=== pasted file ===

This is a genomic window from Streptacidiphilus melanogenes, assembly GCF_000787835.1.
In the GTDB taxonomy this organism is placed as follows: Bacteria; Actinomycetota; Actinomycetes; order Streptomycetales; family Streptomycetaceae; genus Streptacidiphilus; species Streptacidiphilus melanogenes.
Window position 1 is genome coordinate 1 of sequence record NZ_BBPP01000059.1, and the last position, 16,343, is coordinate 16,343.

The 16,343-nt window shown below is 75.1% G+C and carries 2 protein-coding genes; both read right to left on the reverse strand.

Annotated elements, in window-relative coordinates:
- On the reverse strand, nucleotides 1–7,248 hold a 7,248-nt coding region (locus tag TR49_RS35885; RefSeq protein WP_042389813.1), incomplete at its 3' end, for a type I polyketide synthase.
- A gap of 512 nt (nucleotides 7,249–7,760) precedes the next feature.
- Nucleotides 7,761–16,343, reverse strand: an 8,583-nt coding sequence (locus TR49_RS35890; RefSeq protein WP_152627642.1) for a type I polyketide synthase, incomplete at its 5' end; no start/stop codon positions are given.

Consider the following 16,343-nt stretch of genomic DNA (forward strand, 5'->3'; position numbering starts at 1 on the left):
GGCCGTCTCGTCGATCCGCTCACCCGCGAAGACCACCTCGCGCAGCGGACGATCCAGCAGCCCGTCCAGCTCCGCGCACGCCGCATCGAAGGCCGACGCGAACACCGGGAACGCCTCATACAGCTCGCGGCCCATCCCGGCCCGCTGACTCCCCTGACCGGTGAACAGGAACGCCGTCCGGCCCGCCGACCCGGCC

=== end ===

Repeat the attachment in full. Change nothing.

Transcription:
This is a genomic window from Streptacidiphilus melanogenes, assembly GCF_000787835.1.
In the GTDB taxonomy this organism is placed as follows: Bacteria; Actinomycetota; Actinomycetes; order Streptomycetales; family Streptomycetaceae; genus Streptacidiphilus; species Streptacidiphilus melanogenes.
Window position 1 is genome coordinate 1 of sequence record NZ_BBPP01000059.1, and the last position, 16,343, is coordinate 16,343.

The 16,343-nt window shown below is 75.1% G+C and carries 2 protein-coding genes; both read right to left on the reverse strand.

Annotated elements, in window-relative coordinates:
- On the reverse strand, nucleotides 1–7,248 hold a 7,248-nt coding region (locus tag TR49_RS35885; RefSeq protein WP_042389813.1), incomplete at its 3' end, for a type I polyketide synthase.
- A gap of 512 nt (nucleotides 7,249–7,760) precedes the next feature.
- Nucleotides 7,761–16,343, reverse strand: an 8,583-nt coding sequence (locus TR49_RS35890; RefSeq protein WP_152627642.1) for a type I polyketide synthase, incomplete at its 5' end; no start/stop codon positions are given.

Consider the following 16,343-nt stretch of genomic DNA (forward strand, 5'->3'; position numbering starts at 1 on the left):
GGCCGTCTCGTCGATCCGCTCACCCGCGAAGACCACCTCGCGCAGCGGACGATCCAGCAGCCCGTCCAGCTCCGCGCACGCCGCATCGAAGGCCGACGCGAACACCGGGAACGCCTCATACAGCTCGCGGCCCATCCCGGCCCGCTGACTCCCCTGACCGGTGAACAGGAACGCCGTCCGGCCCGCCGACCCGGCC